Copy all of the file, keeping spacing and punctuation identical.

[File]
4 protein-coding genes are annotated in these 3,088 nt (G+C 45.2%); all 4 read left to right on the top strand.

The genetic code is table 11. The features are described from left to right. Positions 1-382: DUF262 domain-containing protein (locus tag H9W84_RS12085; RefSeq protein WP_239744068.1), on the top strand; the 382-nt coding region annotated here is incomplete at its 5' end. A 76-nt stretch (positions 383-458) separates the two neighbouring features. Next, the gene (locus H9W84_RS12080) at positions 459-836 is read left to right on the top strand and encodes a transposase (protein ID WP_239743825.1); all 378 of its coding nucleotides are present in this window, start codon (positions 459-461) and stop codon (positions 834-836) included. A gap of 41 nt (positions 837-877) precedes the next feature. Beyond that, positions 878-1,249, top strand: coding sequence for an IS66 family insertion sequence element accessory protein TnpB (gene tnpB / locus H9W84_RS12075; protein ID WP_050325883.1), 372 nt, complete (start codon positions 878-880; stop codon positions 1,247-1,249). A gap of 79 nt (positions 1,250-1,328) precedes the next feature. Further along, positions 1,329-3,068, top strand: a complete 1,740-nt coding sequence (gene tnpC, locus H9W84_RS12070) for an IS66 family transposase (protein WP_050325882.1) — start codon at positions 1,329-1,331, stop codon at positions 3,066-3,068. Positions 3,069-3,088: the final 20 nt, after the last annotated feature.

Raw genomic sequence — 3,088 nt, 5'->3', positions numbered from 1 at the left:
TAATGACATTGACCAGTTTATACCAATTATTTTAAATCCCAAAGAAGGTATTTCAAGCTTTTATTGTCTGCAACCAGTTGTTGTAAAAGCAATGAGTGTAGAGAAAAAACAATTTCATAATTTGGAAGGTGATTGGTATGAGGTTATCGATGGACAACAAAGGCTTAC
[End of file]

4 protein-coding genes are annotated in these 3,088 nt (G+C 45.2%); all 4 read left to right on the top strand.

The genetic code is table 11. The features are described from left to right. Positions 1-382: DUF262 domain-containing protein (locus tag H9W84_RS12085; RefSeq protein WP_239744068.1), on the top strand; the 382-nt coding region annotated here is incomplete at its 5' end. A 76-nt stretch (positions 383-458) separates the two neighbouring features. Next, the gene (locus H9W84_RS12080) at positions 459-836 is read left to right on the top strand and encodes a transposase (protein ID WP_239743825.1); all 378 of its coding nucleotides are present in this window, start codon (positions 459-461) and stop codon (positions 834-836) included. A gap of 41 nt (positions 837-877) precedes the next feature. Beyond that, positions 878-1,249, top strand: coding sequence for an IS66 family insertion sequence element accessory protein TnpB (gene tnpB / locus H9W84_RS12075; protein ID WP_050325883.1), 372 nt, complete (start codon positions 878-880; stop codon positions 1,247-1,249). A gap of 79 nt (positions 1,250-1,328) precedes the next feature. Further along, positions 1,329-3,068, top strand: a complete 1,740-nt coding sequence (gene tnpC, locus H9W84_RS12070) for an IS66 family transposase (protein WP_050325882.1) — start codon at positions 1,329-1,331, stop codon at positions 3,066-3,068. Positions 3,069-3,088: the final 20 nt, after the last annotated feature.

Raw genomic sequence — 3,088 nt, 5'->3', positions numbered from 1 at the left:
TAATGACATTGACCAGTTTATACCAATTATTTTAAATCCCAAAGAAGGTATTTCAAGCTTTTATTGTCTGCAACCAGTTGTTGTAAAAGCAATGAGTGTAGAGAAAAAACAATTTCATAATTTGGAAGGTGATTGGTATGAGGTTATCGATGGACAACAAAGGCTTAC